I’m working on my speed so this is a summary of a 15min dialog.
Uber is ride-sharing application connecting riders interested in short-notice transportation and crowd-sourced drivers interested in monetizing their time and fixed vehicle assets. The acquisition of users indicates our business focus is on conversion of new prospects into new platform users. Uber’s ecosystem is symbiotic between drivers and riders, with any increase or decrease in one affecting the other similarly, and thus both sides should be included.
Identifying Uber segments (prospective use case):
Riders-Commuters are either not utilizing ride-sharing services or are on another platform. Commuting to and from work, home, school on public transportation or a personal vehicle. Their goal is for a seamless, routine experience, preparing for what comes after the ride. They operate on a relatively fixed schedule. They may or may not be aware or serviced by Uber.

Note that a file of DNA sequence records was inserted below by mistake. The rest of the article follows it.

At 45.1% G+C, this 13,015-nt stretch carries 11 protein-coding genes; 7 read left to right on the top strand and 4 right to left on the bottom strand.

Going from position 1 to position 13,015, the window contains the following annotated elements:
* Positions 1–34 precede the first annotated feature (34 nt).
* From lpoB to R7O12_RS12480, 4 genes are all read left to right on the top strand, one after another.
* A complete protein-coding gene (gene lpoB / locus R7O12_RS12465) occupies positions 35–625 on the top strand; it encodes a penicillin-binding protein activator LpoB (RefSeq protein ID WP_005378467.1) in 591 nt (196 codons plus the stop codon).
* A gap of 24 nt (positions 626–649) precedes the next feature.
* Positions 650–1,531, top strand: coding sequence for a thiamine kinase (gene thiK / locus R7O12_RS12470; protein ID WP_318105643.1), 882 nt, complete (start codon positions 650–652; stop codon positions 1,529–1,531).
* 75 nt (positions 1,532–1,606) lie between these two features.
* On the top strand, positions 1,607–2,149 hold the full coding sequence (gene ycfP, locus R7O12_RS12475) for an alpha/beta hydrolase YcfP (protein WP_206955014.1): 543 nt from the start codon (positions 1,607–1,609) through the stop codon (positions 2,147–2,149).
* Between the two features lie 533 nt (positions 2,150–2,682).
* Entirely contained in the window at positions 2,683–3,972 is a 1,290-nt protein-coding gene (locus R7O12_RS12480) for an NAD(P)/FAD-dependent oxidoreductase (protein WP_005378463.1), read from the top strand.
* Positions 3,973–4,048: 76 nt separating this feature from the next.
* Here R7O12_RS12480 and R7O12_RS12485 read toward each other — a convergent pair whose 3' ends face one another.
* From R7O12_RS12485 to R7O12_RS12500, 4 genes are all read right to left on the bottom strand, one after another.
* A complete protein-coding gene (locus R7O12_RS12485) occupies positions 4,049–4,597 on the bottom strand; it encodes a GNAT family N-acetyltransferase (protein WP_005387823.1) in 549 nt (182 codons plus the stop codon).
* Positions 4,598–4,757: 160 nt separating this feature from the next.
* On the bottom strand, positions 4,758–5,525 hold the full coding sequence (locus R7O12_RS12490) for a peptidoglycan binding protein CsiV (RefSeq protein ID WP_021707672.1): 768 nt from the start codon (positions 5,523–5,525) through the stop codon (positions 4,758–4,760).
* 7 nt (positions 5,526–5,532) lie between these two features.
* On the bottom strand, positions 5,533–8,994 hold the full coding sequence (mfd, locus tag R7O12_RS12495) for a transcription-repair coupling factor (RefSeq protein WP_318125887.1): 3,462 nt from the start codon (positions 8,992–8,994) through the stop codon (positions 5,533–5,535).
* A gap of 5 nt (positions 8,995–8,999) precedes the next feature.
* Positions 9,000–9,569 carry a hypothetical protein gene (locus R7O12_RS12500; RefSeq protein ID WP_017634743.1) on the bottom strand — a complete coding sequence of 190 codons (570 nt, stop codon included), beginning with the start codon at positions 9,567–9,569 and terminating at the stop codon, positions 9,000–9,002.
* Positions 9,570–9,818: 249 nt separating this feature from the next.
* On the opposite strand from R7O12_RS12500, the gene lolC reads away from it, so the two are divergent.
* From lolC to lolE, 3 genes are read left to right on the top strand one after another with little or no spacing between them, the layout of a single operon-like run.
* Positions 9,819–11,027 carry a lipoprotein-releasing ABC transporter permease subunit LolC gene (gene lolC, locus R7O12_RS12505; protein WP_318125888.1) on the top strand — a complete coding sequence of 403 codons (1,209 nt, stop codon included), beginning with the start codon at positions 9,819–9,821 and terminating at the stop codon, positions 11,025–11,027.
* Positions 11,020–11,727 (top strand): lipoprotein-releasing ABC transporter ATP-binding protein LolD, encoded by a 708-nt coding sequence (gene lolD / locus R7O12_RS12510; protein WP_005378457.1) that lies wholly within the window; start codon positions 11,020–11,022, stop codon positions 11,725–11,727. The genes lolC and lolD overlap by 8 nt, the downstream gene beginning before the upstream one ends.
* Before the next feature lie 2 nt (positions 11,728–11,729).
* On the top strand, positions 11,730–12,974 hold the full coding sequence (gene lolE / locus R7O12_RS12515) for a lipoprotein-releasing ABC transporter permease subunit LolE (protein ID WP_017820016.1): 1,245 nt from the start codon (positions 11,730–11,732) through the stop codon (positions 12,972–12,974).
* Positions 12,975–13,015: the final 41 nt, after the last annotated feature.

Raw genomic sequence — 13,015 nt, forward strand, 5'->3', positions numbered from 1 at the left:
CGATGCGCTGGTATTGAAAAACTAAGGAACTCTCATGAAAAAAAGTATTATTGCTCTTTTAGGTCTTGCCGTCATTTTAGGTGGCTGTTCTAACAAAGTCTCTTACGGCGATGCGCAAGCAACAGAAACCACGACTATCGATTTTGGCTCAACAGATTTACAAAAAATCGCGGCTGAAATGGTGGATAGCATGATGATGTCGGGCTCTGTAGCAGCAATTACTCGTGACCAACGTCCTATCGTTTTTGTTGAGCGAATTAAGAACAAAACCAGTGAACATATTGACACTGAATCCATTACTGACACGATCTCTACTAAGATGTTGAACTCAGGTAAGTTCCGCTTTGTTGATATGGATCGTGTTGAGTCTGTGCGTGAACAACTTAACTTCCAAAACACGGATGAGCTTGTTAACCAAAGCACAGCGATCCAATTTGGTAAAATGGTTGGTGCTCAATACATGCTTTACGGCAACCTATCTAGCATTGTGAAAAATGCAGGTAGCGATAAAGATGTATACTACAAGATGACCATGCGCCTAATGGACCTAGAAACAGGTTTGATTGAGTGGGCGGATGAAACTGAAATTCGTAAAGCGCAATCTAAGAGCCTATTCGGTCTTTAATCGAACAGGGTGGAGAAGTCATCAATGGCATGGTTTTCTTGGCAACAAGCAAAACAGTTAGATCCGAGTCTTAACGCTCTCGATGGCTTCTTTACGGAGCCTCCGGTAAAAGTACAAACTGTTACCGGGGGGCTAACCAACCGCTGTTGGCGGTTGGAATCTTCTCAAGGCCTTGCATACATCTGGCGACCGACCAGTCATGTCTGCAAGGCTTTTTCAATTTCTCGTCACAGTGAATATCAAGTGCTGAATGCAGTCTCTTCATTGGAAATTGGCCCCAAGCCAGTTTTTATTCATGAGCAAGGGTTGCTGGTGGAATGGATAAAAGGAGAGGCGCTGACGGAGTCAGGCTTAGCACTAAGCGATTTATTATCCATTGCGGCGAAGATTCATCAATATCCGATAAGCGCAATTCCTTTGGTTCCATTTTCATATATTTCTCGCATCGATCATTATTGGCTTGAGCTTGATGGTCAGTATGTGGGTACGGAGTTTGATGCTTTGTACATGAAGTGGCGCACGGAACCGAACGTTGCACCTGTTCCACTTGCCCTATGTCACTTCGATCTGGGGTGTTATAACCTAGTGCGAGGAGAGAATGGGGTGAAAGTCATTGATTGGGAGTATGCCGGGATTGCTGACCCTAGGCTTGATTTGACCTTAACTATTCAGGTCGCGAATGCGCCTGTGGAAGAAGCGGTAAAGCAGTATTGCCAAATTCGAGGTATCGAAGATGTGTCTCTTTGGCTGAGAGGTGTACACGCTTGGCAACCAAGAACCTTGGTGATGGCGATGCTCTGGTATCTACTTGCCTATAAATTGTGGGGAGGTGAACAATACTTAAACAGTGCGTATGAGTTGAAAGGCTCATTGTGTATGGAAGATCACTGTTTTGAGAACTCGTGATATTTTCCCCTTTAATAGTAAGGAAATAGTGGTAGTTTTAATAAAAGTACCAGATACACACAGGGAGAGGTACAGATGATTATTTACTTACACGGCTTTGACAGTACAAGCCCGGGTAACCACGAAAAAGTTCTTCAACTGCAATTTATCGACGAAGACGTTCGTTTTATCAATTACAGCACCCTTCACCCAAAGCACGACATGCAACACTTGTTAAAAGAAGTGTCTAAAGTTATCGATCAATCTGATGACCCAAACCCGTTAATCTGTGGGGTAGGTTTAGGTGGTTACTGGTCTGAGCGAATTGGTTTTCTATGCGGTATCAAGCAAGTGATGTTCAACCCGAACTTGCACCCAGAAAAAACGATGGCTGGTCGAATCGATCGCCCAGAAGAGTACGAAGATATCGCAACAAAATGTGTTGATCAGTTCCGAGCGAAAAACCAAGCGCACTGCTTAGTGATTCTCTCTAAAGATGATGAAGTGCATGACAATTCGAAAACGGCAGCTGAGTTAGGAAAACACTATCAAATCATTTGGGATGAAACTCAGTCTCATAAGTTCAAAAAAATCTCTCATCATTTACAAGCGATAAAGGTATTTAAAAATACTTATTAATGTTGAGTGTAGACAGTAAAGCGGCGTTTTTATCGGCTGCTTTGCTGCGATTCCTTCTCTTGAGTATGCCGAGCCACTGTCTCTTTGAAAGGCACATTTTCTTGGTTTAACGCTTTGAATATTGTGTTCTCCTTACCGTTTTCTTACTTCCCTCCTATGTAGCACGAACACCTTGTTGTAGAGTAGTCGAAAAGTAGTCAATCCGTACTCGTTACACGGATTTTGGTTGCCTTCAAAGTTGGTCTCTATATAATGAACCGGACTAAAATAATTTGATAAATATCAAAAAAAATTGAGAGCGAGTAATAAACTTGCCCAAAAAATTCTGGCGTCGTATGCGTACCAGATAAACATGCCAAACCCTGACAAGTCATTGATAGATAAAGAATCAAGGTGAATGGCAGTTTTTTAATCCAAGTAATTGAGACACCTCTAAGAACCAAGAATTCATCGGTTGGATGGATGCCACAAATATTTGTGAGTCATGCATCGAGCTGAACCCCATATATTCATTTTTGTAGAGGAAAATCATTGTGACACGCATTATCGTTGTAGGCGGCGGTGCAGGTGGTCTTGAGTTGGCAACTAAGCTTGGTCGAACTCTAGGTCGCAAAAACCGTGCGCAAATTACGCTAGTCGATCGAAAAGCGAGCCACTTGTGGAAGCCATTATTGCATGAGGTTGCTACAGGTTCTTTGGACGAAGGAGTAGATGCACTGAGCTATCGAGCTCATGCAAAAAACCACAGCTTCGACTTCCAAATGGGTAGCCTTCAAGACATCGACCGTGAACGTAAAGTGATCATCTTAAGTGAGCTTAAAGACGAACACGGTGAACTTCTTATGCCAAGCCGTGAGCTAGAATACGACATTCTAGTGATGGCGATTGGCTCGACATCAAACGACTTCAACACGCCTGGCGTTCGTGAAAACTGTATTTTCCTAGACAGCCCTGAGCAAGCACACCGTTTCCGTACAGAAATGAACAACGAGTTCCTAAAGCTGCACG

Riders-Occasional are prospective riders who could utilize the platform to bridge infrequent transportation challenges such as dentist appointments or vehicle tie-ups such as the spouse has the car and the kid needs to get to basketball practice. They have lower commitment to the platform, but a high-tolerance for vehicle rates as frequency is diminished. Occasional users would be a gateway to increasing CLV.
Drivers are people looking to monetize idle time and vehicle assets. They are short-term revenue focused and interested in a low-touch, friendly experience.
I’m going to focus on Riders-Occasional as they will be more open to trying alternatives giving the outside-the-routine application and Uber offers a competitive advantage to public transportation for infrequent trips where route planning can be avoided.
1). Arrival at destination on time, efficiently, safely, and for a reasonable price. Public transportation is slow, unreliable, and taxes are impolite and scratched up glass, no thank you!